Justin Sullivan/Getty Images
Job seekers wait in line to enter the San Francisco Hire Event job fair in San Francisco. They could be in the wrong place.
Just in time for last week's terrible jobs report from the Labor Department (150,000 new jobs expected, a mere 69,000 new jobs added, and that's U-G-L-Y), American Enterprise Institute resident scholar and economist Aparna Mathur wrote a piece about the bad numbers, arguing that they may not be something that we can easily blame on sluggish job creation:
Every month when the Bureau of Labor Statistics reports the unemployment rate, the underlying assumption in the minds of most consumers of the report, is that firms created fewer jobs and therefore hiring was low. Less well understood is the idea that while the jobs exist, firms may be unable to find workers to fill those positions.
I called Mathur to explore this idea a bit more deeply. Bear in mind that AEI, based in Washington, D.C., is generally regarded as a conservative think tank. Their resident scholars will tend to stress market-based solutions, rather than relying on government to extract us from problems.
U.S. Attorney General Eric Holder and U.S. Housing and Urban Development Secretary Shaun Donovan announce that the government and 49 state attorneys general have reached a $25 billion settlement agreement with the five largest mortgage lenders to redress foreclosure abuses, in Washington, February 9, 2012.
UPDATE: California Attorney General Kamala Harris wasted no time in leaping ahead to a provision of the deal that could up the settlement to $45 billion, with California homeowners getting $18 billion. The U.S. Department of Justice says $7 billion, and adds that "[s]ervicers that miss settlement targets and deadlines will be required to pay substantial additional cash amounts." Maybe she doesn't like the size of the stated number all that much, either?
We have a mortgage settlement at last between the big banks and the states. California and New York, the two staunchest holdouts, have signed on. But then there's the actual number: $25 billion (initially reported as $26 billion). It just isn't that much. And although the news of the settlement has been greeting positively, for the most part, it's far from clear that it will ultimately turn the housing market around.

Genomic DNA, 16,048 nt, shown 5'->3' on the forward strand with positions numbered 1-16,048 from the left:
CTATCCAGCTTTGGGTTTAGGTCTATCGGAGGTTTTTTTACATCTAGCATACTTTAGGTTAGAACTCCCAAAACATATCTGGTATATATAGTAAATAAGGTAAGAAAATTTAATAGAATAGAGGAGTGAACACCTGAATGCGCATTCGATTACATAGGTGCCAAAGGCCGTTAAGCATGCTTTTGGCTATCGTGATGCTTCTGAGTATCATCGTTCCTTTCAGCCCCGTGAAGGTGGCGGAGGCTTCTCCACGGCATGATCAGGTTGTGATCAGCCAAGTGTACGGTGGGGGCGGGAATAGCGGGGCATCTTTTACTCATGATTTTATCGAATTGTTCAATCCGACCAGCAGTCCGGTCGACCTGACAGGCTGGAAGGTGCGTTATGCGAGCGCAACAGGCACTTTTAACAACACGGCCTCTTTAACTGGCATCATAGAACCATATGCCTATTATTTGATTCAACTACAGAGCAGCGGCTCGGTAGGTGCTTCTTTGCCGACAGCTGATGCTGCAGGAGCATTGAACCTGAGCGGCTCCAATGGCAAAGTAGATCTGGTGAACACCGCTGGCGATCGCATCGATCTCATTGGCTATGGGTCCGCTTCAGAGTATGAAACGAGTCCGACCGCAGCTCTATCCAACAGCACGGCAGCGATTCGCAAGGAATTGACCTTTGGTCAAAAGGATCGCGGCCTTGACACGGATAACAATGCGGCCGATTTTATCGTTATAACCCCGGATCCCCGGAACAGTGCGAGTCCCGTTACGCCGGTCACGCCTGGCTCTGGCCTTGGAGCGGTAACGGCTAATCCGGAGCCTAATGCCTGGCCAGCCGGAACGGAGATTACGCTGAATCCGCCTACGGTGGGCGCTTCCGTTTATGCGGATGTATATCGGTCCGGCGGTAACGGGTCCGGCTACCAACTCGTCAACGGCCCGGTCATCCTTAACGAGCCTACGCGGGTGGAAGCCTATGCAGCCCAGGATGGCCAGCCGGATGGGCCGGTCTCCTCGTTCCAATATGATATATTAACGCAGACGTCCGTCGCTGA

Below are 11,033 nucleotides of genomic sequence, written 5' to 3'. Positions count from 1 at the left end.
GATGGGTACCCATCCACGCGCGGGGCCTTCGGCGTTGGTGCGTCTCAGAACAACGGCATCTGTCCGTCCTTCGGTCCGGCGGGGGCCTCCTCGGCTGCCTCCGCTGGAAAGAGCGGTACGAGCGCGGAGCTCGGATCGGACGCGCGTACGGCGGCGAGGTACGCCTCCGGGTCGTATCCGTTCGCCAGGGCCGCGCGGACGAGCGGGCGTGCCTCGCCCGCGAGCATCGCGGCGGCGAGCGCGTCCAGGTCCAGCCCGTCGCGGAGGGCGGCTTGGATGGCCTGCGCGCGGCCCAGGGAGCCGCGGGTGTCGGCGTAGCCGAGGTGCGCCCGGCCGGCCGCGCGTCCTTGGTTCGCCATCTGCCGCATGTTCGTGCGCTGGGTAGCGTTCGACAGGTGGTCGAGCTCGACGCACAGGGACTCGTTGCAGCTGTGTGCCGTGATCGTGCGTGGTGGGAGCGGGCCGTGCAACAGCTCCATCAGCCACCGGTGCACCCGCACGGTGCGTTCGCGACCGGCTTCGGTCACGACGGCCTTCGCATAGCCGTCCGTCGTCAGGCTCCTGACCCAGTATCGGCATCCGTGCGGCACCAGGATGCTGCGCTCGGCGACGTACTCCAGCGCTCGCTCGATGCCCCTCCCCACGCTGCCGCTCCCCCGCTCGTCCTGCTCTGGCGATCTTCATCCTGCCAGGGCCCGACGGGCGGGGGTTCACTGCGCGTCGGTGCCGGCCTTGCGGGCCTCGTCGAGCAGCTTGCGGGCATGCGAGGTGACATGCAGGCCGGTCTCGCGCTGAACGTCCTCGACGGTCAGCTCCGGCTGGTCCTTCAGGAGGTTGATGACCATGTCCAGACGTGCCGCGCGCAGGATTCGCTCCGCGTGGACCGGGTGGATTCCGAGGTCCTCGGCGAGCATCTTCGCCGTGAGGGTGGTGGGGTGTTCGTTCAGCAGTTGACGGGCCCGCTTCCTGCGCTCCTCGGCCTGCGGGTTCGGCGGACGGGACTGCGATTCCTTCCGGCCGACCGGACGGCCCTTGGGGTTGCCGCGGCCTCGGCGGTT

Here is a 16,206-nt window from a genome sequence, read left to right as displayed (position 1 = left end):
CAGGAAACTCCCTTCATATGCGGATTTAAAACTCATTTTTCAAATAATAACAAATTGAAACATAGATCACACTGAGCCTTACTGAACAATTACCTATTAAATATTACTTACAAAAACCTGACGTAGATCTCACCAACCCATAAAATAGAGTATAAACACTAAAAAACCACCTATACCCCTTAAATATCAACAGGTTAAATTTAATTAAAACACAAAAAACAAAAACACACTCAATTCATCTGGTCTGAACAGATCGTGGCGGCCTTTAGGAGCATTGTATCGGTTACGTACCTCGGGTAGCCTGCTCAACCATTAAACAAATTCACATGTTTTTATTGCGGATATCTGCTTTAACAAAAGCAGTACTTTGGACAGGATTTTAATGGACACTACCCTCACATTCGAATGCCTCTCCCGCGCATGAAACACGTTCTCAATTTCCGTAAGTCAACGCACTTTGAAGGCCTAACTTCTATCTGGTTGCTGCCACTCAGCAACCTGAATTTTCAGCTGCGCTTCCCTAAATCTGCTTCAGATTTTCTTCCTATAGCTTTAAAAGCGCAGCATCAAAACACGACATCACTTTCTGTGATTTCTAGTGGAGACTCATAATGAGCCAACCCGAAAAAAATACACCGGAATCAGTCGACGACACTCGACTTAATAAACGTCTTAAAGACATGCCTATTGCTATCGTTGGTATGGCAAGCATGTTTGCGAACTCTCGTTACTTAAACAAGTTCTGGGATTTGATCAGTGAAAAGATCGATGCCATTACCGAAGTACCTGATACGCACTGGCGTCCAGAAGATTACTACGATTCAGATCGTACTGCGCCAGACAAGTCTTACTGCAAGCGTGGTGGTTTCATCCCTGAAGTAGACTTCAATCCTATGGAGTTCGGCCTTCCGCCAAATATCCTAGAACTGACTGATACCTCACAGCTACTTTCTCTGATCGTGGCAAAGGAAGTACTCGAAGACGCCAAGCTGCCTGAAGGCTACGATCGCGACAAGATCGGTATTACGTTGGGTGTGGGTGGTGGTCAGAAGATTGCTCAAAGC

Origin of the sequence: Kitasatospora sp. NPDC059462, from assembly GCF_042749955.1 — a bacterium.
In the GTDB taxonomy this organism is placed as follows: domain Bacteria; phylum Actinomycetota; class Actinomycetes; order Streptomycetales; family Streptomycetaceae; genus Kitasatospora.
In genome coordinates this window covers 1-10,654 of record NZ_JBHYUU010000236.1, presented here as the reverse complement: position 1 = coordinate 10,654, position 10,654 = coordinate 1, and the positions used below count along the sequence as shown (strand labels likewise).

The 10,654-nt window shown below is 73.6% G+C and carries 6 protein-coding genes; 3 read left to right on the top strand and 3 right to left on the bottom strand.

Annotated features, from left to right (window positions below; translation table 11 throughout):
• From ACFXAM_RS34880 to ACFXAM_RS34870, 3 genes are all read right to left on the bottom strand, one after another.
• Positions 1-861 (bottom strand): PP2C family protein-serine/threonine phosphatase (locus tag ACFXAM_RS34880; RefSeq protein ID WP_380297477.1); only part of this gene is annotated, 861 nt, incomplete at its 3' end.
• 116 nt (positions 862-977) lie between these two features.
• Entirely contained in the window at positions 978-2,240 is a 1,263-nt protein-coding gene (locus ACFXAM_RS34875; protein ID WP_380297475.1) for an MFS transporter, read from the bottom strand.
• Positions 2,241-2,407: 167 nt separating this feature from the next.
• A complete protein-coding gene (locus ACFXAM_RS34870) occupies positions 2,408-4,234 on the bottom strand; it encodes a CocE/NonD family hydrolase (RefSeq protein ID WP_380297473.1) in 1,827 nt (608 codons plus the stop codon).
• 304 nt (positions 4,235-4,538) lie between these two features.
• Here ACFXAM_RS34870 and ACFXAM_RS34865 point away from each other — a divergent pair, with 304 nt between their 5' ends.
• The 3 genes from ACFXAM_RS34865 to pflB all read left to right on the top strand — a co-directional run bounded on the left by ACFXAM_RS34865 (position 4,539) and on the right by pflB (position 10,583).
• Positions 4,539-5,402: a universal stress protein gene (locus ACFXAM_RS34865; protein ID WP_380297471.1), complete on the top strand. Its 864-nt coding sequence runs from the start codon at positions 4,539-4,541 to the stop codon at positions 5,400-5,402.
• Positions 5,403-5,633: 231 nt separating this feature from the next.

David McNew/Getty Images
A recent ProPublica/NPR report on Freddie May refusing to refinance mortgages for struggling homeowners shows that the market is still coming to terms with new ways of measuring risk.
Jesse Eisinger and a ProPublic co-author, Cora Currier, along with NPR's Chris Arnold, have followed up on their original story about Freddie Mac allegedly betting against homeowners being able to refinance their mortgages. To summarize without getting too deep into risk-mitigation instruments and complex financial jargon, Freddie was using these things called "inverse floaters," and more or them than Eisinger originally reported ($5 billion), to...well, what exactly? Eisinger argues that they were being used to bet against homeowners refinancing out of high interest rate mortgages — a neat trick, given that Freddie could set the refinancing rules.
Some bloggers, myself included, have asked whether this really what was going on. Eisinger posted a lengthy comment on my blog and also Felix Salmon's blog at Reuters, helpfully addressing many of the issues that the debate over the story has raised. Felix fires up his analogy-o-matic and provides a good, simple explanation of what Freddie was up to (it involves, cleverly, a real-estate hook). Ultimately, he agrees with Eisinger: